The distance to position 9 is 151.2 feet and the angle code is 148.5-degrees.

A view from the hubstone to position 9. To the east of the obelisk is a boulder that was coded to sit 160-feet out @ 144-degrees. The line would skim its western side, so it might have been shunted or rolled slightly east sometime over the centuries.

A progression based upon 151.2 goes:

151.2, 302.4, 453.6, 604,8, 756, 907.2, 1058.4, 1209.6, 1360.8, 1512, … 2268, … 3024, … 3628.8, … 3780, … 6048, … 6804 …, 362880, … 130636800.

1. It can be seen that this string relates to navigation and the equatorial circumference of the Earth as encoded into the Great Pyramid’s base dimensions. Also, the 151.2 increment, when read as days, can be applied to the 6804-day lunar cycle as 1/45th part. The sum of 151.2-days would be 3628.8-hours & 362880-feet would be 1-degree of equatorial arc.

2. The angle of 148.5-degrees creates the following progression:

145.8, 291.6, 437.4, 583.2, 729, 874.8, 1020.6, 1166.4, 1312.2, 1458, … 131220000.

3. The Roman’s, like the Greeks and others, adopted their measurement standards from much older civilisations and thus we find so-called Roman and Greek measurements encoded into the landscapes of Avebury Henge, Brodgar Ring and Newgrange, dating from before 3000 BC. The sum of 14.58-inches was an ancient Greek Pygon measurement.

The Roman foot was found to be 11.664 inches by John Greaves, professor of geometry, who in 1639 went to Rome specifically to ascertain the length of an ancient Roman foot. Greaves located a monument of Roman architect, Stalius Asper and measured bas relief instruments used by him in the first century A. D. Greaves concluded, after careful investigation, that the Roman foot, 'contained 1944 such parts as the English foot contains 2000'. This means a Roman foot of 11.664 inches.

The Roman pace was 58.32-inches or 5 Roman feet. Their mile was 4860 English feet of 12-inches, which equated to 5000 Roman feet of 11.664-inches.

The druidic bronze plaque called The Calendar of Coligny (a lunisolar parapegma board for tracking the sun’s and moon’s daily progress) measures 4.86-feet in length (58.32-inches) or 5 Roman feet of 11.664-inches. Its height is 2.953125-feet or 35.4375-inches (the lunar month was 29.53125 days, which equates to 29 & 17/32nds days and the 35.4375-inch value for the height of The Calendar of Coligny will be recognisable as coding the lunar year duration.

The Bush Barrow Lozenge artefact of England, dating to 2500-3000 BC is 7.29-inches in one cross measure, or 1/8th of 58.32-inches.The sum of 7.29-inches is ½ a Greek Pygon.

Under a tradition that survived into mediaeval times in Europe, 75 Roman miles represented 1-degree of arc for the world or 4860 (English) feet … X 75 = 364500-feet … X 360 = 131220000-feet or 27000 Roman miles for the full equatorial circumference.


Position 10 is composed of 3 large obelisks and smaller boulders.

The first recumbent obelisk is coded to give a reading of either 69.12-feet or 68.75-feet distance from the centre hubstone at a degree angle of 275-degrees. The distance readings relate to 1-degree of arc for the world under the two main, slightly different equatorial circumference readings.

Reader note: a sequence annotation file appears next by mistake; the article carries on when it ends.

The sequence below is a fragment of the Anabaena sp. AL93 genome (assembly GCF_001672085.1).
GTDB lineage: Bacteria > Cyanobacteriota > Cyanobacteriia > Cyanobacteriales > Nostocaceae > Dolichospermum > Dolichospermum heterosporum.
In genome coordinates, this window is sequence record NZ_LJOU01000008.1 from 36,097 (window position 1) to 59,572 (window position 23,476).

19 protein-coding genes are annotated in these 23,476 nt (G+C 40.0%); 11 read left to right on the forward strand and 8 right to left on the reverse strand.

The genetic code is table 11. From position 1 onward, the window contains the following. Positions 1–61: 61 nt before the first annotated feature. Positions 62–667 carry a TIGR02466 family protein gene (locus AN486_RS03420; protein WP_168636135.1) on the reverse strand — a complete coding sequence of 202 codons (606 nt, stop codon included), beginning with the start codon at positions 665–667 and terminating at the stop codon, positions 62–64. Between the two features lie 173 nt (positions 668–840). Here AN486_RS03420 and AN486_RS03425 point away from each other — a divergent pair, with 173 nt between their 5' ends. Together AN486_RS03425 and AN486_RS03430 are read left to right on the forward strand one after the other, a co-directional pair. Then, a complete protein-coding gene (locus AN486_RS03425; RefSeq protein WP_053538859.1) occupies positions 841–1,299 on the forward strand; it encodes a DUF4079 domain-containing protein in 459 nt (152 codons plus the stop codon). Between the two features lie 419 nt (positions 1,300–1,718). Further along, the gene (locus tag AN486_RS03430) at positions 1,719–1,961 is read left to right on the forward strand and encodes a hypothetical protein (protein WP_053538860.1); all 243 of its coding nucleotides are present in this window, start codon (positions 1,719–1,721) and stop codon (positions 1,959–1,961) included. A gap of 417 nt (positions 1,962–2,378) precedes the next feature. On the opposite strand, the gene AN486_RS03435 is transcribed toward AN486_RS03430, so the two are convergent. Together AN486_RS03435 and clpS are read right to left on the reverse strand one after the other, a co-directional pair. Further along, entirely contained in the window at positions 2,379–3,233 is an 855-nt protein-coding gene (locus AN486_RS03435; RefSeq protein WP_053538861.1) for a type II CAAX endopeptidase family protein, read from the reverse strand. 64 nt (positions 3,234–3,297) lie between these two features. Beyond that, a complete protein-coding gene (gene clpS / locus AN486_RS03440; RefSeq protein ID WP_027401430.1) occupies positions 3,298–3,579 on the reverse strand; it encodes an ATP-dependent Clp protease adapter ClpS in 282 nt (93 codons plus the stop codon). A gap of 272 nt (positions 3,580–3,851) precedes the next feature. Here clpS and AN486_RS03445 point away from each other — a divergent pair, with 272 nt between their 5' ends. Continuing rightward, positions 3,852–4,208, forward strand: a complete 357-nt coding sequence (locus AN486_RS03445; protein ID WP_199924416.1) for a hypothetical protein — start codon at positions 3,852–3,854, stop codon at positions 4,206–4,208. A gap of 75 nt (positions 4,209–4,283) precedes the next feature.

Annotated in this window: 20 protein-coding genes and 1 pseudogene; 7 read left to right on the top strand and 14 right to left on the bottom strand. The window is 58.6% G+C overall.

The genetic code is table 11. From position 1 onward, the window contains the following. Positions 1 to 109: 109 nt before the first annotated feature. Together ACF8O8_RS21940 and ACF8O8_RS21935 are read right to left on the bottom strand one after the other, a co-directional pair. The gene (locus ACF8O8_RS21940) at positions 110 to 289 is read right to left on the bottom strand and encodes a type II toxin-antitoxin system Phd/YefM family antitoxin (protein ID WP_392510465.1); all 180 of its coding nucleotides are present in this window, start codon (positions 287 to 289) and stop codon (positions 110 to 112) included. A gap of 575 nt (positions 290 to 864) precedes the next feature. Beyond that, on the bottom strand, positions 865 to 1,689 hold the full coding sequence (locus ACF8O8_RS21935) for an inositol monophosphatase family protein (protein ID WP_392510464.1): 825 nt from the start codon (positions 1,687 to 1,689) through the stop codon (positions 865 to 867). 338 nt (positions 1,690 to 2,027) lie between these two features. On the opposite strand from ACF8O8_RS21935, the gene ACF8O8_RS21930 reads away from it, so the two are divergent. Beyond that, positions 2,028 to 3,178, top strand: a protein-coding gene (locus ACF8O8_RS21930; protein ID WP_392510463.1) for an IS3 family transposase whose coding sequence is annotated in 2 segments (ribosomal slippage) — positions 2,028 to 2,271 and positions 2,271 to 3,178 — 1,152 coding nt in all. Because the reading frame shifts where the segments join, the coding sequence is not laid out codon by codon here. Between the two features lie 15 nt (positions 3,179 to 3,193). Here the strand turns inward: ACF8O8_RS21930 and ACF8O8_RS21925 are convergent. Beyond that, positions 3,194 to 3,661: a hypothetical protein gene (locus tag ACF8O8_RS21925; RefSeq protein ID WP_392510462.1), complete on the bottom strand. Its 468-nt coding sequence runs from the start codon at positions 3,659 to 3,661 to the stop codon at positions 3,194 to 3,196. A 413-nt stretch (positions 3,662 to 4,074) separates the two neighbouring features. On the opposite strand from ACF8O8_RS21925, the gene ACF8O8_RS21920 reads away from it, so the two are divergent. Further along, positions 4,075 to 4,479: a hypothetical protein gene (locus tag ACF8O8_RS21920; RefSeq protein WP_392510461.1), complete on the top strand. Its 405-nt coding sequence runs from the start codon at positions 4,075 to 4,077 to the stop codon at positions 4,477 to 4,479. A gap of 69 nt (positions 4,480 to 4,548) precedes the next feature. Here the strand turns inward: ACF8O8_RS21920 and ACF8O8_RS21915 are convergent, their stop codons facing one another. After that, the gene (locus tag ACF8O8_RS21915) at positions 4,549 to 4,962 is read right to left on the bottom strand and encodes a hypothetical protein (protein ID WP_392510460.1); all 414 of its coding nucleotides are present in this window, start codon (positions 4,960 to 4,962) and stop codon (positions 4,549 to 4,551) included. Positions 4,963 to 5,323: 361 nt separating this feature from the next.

The second obelisk in the cluster would provide tutorials for 60.50. 60.48. 60, 59.0625, & 58.32 feet respectively, on an angle of 270-degrees (due west). These are predominantly navigational codes, although 59.0625 (days) would be 2 lunar months.

The third obelisk would provide tutorials for 59.0625, 58.32, 57.6, & 56.7 feet respectively, on an angle of 262.5-degrees. These are predominantly lunar codes.


This position provides a coded angle back to the hubstone. The distance is 48.6-feet and the angle is 55-degrees. The distance could also be read as 48 or 47.5-feet, respectively, over the girth of the obelisk.

A mathematical progression based upon 48.6 goes:

48.6, 97.2, 145.8, 194.4, 243, 291.6, 340.2, 388.8, 437.4, 486, 534.6, 583.2, … 680.4, 729, 777.6, etc.

This number string provides codes for the equatorial size if the Earth (777.6-miles X 32); the lunar nutation cycle (6804-days); etc.

The 55-degree value relates, of course, to the “11” family of measurement numbers, ranging from the ancient fathom (5.5-feet) to the league (16500-feet). Silbury Hill in Southern England was built to be slightly elliptical at its base and measures 550-feet one way and 525-feet 90-degrees opposed. Whereas the 550-feet cross measure relates to the 5280-feet mile and its divisions, the 525-feet cross measure relates to the 5250-feet mile and its divisions. 


Position 12 sits 52.8-feet out from the hubstone on an angle of 187.5-degrees. Whereas the distance is in homage to the 5280-feet mile, the 187.5-degree angle provides a mathematical string that can relate to the 5250-feet mile, degree angle segmentation of the 360-degree compass, the equatorial circumference of the Earth, the Egyptian Royal cubit of 20.625-inches, etc., … a very versatile progression.


Position 13 sits 68.04-feet from the centre hubstone at an angle of 168.75-degrees. Other coded distances that could be incorporated into the girth of this boulder are 66 (1 chain), 67.2, 68.4, 69.12, 70.4 & 72-feet respectively. The boulder’s girth could also accommodate the important ancient value 166.6666-degrees.

Amongst other things, there would be 21 periods of 16.875-days (405-hours) in a lunar year. The distance figure, of course, relates to the lunar cycle duration of 6804-days.
In a 3-4-5 triangle, one side will be 1.666666 less in length than the hypotenuse, whereas the other side will be 1.25 less.